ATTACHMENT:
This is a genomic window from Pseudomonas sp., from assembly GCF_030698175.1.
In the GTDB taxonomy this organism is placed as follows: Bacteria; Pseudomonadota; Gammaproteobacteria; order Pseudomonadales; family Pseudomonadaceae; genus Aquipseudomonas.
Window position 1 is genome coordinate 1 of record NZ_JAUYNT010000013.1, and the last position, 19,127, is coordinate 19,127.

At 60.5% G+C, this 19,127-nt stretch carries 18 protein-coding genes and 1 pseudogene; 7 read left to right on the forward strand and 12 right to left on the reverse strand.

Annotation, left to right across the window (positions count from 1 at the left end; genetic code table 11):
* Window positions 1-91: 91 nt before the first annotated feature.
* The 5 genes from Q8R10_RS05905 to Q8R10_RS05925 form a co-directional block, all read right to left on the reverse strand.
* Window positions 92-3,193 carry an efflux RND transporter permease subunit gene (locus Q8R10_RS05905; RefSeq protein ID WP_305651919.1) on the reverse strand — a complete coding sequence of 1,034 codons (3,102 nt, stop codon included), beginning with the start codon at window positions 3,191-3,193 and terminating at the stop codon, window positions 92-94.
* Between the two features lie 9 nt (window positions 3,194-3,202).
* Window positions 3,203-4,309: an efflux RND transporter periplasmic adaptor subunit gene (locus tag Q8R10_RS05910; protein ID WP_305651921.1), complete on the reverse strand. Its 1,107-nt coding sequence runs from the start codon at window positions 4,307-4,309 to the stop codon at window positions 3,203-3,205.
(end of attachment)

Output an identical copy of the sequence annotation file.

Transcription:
This is a genomic window from Pseudomonas sp., from assembly GCF_030698175.1.
In the GTDB taxonomy this organism is placed as follows: Bacteria; Pseudomonadota; Gammaproteobacteria; order Pseudomonadales; family Pseudomonadaceae; genus Aquipseudomonas.
Window position 1 is genome coordinate 1 of record NZ_JAUYNT010000013.1, and the last position, 19,127, is coordinate 19,127.

At 60.5% G+C, this 19,127-nt stretch carries 18 protein-coding genes and 1 pseudogene; 7 read left to right on the forward strand and 12 right to left on the reverse strand.

Annotation, left to right across the window (positions count from 1 at the left end; genetic code table 11):
* Window positions 1-91: 91 nt before the first annotated feature.
* The 5 genes from Q8R10_RS05905 to Q8R10_RS05925 form a co-directional block, all read right to left on the reverse strand.
* Window positions 92-3,193 carry an efflux RND transporter permease subunit gene (locus Q8R10_RS05905; RefSeq protein ID WP_305651919.1) on the reverse strand — a complete coding sequence of 1,034 codons (3,102 nt, stop codon included), beginning with the start codon at window positions 3,191-3,193 and terminating at the stop codon, window positions 92-94.
* Between the two features lie 9 nt (window positions 3,194-3,202).
* Window positions 3,203-4,309: an efflux RND transporter periplasmic adaptor subunit gene (locus tag Q8R10_RS05910; protein ID WP_305651921.1), complete on the reverse strand. Its 1,107-nt coding sequence runs from the start codon at window positions 4,307-4,309 to the stop codon at window positions 3,203-3,205.